By the time this addition to the comedy horror genre came along, Lam Ching Ying was so typecast in the role that we all knew exactly what to expect before we watched it. The main difference here is that Lam himself directs the feature, and it is interesting to see his take on the ‘Mr. Vampire’ series he became so synonymous with.
As ever, Lam is a Taoist priest with a couple of wayward students providing a little comedy relief, and the story follows the usual predictable pattern of their simple lives being disrupted when an evil Vampire, Ghoul, Zombie (insert your own creature here) arrives to cause havoc. In this case, it is the novelty value of a Western style Dracula being released to unleash the kind of nightly terror they hadn’t experienced before!
Although its title does not begin with ‘Mr. Vampire’, it may as well do, and is certainly one of the better sequels to the unsurpassed original. The addition of a different villain to the usual HK supernatural film is refreshing as it opens up new avenues for both the comedy and action. Speaking of action, this is predominantly handled by Stephen Tung, and well executed by the underrated Chin Siu Ho. There are plenty of set pieces and small amounts of good choreography on offer, but as with the rest of the series it could not really be classed as a kung fu flick. Nevertheless the knocks and falls are of the usual 80’s HK standard and I personally never grow tired of watching them.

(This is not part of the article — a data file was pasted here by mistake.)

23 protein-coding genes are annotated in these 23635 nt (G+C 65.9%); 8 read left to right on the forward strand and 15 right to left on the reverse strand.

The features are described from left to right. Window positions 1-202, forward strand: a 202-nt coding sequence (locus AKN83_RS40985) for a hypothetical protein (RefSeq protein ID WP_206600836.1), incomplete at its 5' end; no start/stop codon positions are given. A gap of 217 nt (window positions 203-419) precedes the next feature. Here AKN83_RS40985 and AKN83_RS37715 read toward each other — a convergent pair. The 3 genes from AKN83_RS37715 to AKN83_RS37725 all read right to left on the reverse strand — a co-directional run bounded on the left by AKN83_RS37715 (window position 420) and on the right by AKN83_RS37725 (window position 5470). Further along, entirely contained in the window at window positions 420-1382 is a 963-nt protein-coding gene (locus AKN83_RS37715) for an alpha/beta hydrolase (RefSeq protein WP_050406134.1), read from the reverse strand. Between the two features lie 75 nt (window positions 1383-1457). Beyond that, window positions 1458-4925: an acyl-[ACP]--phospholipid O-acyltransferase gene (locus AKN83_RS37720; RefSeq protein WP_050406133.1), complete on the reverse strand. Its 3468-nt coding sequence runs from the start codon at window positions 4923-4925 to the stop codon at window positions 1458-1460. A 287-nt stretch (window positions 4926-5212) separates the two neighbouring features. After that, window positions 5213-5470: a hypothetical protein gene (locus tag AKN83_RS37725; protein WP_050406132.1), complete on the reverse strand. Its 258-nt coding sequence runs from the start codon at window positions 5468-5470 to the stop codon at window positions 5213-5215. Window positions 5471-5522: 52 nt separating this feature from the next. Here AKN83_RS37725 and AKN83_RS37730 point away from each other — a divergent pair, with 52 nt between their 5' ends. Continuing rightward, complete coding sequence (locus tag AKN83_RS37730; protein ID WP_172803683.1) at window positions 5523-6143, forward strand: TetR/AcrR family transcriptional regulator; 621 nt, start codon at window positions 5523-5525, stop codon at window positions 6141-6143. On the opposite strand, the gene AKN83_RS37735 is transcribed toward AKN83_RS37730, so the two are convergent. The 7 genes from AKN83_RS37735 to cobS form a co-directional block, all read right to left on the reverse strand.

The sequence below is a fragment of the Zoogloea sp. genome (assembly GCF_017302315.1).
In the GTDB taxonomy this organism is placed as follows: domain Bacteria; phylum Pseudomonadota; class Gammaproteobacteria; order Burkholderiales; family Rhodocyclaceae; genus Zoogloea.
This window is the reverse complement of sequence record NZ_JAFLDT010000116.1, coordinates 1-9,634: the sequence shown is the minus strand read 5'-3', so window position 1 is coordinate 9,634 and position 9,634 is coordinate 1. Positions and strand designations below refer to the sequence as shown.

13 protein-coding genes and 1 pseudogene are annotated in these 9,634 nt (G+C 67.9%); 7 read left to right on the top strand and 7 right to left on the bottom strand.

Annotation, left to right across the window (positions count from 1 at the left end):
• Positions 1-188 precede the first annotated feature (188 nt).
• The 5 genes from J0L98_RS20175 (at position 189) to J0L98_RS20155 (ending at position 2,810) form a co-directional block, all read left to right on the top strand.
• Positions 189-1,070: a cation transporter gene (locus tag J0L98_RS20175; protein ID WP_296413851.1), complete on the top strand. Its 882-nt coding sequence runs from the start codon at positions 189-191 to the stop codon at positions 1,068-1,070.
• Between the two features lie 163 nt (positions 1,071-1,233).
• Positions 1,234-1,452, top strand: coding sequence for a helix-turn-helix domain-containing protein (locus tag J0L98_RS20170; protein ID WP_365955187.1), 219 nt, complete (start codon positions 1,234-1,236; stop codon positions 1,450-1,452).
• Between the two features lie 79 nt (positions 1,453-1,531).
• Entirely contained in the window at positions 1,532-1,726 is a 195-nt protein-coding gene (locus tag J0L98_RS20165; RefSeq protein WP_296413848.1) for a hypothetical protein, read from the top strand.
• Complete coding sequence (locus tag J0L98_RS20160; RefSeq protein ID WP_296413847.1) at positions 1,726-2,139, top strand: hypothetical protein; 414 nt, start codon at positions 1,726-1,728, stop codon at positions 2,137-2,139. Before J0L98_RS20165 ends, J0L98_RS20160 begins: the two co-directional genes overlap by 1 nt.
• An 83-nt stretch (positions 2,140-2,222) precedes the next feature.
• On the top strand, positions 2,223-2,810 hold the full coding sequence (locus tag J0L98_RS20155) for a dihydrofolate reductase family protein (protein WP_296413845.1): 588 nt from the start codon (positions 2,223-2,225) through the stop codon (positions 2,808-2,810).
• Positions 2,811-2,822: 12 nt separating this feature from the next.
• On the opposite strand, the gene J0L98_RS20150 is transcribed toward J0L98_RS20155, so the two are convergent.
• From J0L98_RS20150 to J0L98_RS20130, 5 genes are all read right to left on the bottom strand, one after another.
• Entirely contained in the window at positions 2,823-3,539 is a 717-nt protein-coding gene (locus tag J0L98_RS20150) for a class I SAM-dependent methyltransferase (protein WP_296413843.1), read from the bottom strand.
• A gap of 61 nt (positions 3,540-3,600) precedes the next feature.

As you can probably tell by my previous comedy horror reviews, I love the genre and this is easily one of the better examples. The peripheral cast all read like a who’s who of HK cinema, and it does not pretend to do anything other than offer 90 minutes of lightweight entertainment. Definitely recommended.
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